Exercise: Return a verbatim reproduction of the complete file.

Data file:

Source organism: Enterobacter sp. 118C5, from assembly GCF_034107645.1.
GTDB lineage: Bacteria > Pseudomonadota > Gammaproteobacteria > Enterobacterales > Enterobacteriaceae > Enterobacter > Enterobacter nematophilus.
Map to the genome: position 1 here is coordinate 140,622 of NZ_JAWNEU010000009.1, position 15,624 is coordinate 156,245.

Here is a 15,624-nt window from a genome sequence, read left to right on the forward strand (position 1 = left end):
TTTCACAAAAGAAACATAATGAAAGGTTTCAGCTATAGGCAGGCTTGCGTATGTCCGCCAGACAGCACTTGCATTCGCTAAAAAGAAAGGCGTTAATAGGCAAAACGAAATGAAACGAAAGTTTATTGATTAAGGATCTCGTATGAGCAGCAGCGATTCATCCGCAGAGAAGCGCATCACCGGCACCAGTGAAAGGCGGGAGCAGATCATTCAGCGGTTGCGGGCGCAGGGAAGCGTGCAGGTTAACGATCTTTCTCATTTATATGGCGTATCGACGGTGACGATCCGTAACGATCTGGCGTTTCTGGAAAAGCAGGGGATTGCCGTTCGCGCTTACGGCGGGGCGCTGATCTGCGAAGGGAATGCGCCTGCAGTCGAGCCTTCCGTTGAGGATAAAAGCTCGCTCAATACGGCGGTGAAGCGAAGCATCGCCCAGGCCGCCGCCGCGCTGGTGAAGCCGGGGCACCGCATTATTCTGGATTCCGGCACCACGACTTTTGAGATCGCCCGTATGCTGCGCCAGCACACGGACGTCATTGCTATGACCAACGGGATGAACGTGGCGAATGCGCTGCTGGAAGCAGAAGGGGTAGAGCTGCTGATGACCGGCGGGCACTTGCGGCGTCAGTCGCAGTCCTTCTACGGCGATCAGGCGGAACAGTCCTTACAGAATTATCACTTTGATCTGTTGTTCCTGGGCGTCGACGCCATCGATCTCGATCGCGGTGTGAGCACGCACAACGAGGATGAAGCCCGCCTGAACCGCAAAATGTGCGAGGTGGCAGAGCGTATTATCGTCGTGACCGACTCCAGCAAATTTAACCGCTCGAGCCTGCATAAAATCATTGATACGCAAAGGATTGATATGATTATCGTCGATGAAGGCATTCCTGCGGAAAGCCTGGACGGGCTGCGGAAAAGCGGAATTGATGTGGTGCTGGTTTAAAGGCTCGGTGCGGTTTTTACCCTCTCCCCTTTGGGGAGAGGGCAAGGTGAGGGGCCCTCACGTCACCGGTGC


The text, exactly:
Source organism: Enterobacter sp. 118C5, from assembly GCF_034107645.1.
GTDB lineage: Bacteria > Pseudomonadota > Gammaproteobacteria > Enterobacterales > Enterobacteriaceae > Enterobacter > Enterobacter nematophilus.
Map to the genome: position 1 here is coordinate 140,622 of NZ_JAWNEU010000009.1, position 15,624 is coordinate 156,245.

Here is a 15,624-nt window from a genome sequence, read left to right on the forward strand (position 1 = left end):
TTTCACAAAAGAAACATAATGAAAGGTTTCAGCTATAGGCAGGCTTGCGTATGTCCGCCAGACAGCACTTGCATTCGCTAAAAAGAAAGGCGTTAATAGGCAAAACGAAATGAAACGAAAGTTTATTGATTAAGGATCTCGTATGAGCAGCAGCGATTCATCCGCAGAGAAGCGCATCACCGGCACCAGTGAAAGGCGGGAGCAGATCATTCAGCGGTTGCGGGCGCAGGGAAGCGTGCAGGTTAACGATCTTTCTCATTTATATGGCGTATCGACGGTGACGATCCGTAACGATCTGGCGTTTCTGGAAAAGCAGGGGATTGCCGTTCGCGCTTACGGCGGGGCGCTGATCTGCGAAGGGAATGCGCCTGCAGTCGAGCCTTCCGTTGAGGATAAAAGCTCGCTCAATACGGCGGTGAAGCGAAGCATCGCCCAGGCCGCCGCCGCGCTGGTGAAGCCGGGGCACCGCATTATTCTGGATTCCGGCACCACGACTTTTGAGATCGCCCGTATGCTGCGCCAGCACACGGACGTCATTGCTATGACCAACGGGATGAACGTGGCGAATGCGCTGCTGGAAGCAGAAGGGGTAGAGCTGCTGATGACCGGCGGGCACTTGCGGCGTCAGTCGCAGTCCTTCTACGGCGATCAGGCGGAACAGTCCTTACAGAATTATCACTTTGATCTGTTGTTCCTGGGCGTCGACGCCATCGATCTCGATCGCGGTGTGAGCACGCACAACGAGGATGAAGCCCGCCTGAACCGCAAAATGTGCGAGGTGGCAGAGCGTATTATCGTCGTGACCGACTCCAGCAAATTTAACCGCTCGAGCCTGCATAAAATCATTGATACGCAAAGGATTGATATGATTATCGTCGATGAAGGCATTCCTGCGGAAAGCCTGGACGGGCTGCGGAAAAGCGGAATTGATGTGGTGCTGGTTTAAAGGCTCGGTGCGGTTTTTACCCTCTCCCCTTTGGGGAGAGGGCAAGGTGAGGGGCCCTCACGTCACCGGTGC